OWASP Top 10: 2017 Edition in Comparison with 2013 Edition

2013

Image Source: https://owasp.org/www-pdf-archive/OWASP_Top_10-2017_%28en%29.pdf.pdf

Major Changes Introduced from 2013 to 2017

Change has accelerated in the course of the last four years, and the OWASP Top 10 is expected to change. We’ve totally refactored the OWASP Top 10, revamped the approach, used another data call process, worked with the local area, re-ordered our dangers, re-reviewed each hazard from the beginning, added references to frameworks and languages that are presently normally utilized.

In the course of the last couple of years, the fundamental innovation and architecture of applications have been modified significantly: 

  • Microservices being written in node.js & Spring Boot are replacing traditional solid applications. Microservices accompany their own security challenges, including establishing trust between microservices, containers, secret management, and so on. Old code never expected to remain accessible from the Internet is presently sitting behind an API or RESTful web service to be devoured by Single Page Applications (SPAs) and mobile applications. Architectural assumptions by the code, like confided in callers, are, as of now, not valid.
  • Single-page applications, written in JavaScript frameworks like Angular and React, allow the creation of exceptionally modular feature-rich front finishes. Customer-side functionality that has traditionally been conveyed server-side brings its own security challenges.
  • JavaScript is presently the primary language of the web with node.js running server-side and current web frameworks, for example, Bootstrap, Electron, Angular, and React running on the customer.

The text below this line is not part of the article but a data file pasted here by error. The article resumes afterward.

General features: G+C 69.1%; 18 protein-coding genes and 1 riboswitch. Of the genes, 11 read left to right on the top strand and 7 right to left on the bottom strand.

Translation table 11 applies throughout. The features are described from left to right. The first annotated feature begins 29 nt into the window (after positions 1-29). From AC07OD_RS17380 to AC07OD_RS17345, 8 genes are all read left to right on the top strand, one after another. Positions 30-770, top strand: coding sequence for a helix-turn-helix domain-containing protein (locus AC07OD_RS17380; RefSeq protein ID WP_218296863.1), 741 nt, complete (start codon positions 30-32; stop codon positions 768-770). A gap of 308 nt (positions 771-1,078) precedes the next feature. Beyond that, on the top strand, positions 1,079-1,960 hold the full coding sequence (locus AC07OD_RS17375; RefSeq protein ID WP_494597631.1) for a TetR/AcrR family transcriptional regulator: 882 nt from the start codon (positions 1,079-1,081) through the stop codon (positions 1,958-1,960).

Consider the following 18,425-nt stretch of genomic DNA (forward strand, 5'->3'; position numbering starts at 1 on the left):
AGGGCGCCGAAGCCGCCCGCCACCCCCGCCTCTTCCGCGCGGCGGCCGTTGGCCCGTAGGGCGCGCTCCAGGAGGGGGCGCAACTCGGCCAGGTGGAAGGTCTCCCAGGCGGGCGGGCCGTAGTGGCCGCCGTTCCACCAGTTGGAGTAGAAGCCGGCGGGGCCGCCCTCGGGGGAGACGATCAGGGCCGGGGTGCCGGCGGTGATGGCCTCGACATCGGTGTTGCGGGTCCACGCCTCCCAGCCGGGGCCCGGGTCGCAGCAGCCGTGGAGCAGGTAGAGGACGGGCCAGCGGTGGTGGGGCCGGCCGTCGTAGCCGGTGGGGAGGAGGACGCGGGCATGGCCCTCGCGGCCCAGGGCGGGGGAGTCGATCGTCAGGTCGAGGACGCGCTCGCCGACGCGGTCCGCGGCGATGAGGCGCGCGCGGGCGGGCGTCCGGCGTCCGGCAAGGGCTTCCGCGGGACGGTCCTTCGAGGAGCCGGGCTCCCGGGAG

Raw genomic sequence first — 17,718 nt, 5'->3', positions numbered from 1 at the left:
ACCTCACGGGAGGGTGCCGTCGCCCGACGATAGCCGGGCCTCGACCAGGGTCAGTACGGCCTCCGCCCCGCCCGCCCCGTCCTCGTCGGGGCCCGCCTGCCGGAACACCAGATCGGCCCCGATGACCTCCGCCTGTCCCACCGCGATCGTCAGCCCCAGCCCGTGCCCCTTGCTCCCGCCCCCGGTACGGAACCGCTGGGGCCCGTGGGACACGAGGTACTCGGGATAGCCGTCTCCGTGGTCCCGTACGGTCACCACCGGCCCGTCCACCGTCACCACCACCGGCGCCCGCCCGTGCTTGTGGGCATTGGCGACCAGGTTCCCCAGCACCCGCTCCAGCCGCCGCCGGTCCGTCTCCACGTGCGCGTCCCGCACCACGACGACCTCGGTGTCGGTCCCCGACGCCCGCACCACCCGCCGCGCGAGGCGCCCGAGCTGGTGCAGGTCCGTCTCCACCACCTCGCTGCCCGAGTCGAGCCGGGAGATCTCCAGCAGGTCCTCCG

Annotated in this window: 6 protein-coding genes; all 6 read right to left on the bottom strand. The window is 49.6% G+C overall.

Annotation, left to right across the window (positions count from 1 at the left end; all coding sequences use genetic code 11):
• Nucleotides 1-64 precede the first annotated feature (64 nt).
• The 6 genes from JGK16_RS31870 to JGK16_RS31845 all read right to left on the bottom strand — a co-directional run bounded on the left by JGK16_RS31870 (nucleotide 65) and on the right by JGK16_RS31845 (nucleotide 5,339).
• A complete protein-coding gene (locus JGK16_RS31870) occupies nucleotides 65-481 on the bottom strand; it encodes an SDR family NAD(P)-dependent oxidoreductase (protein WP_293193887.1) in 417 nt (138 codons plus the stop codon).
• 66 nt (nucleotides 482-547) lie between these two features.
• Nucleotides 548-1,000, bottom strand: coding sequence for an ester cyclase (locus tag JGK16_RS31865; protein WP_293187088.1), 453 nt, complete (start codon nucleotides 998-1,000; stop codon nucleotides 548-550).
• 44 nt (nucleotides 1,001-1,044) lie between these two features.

New Issues, Backed by Data: 

  • A4:2017-XML External Entities (XXE) is another category primarily supported by source code analysis security testing tools (SAST) data sets.

New Issues, Backed by the Local Area: 

We asked the local area to give an understanding into two forward-looking weakness categories. After more than 500 friend entries and eliminating issues that were already supported by data (like Sensitive Data Exposure & XXE), the two evolving issues are:

  • A8:2017-Insecure Deserialization, which grants remote code execution/sensitive object manipulation on the respective platforms.
  • A10:2017-Insufficient Logging & Monitoring, the lack of which can forestall or significantly delay malicious activity and breach detection, incident response, and digital forensics.

Consolidated or Resigned, Yet Entirely Not Forgotten: 

  • A4-Insecure Direct Object References and A7-Missing Function Level Access Control converged into A5:2017-Broken Access Control.
  • A8-Cross-Site Request Forgery (CSRF), as many frameworks incorporate CSRF defenses, it was found in just 5% of applications.
  • A10-Unvalidated Redirects and Forwards, while found in approximately 8% of applications, it was defeated overall by XXE.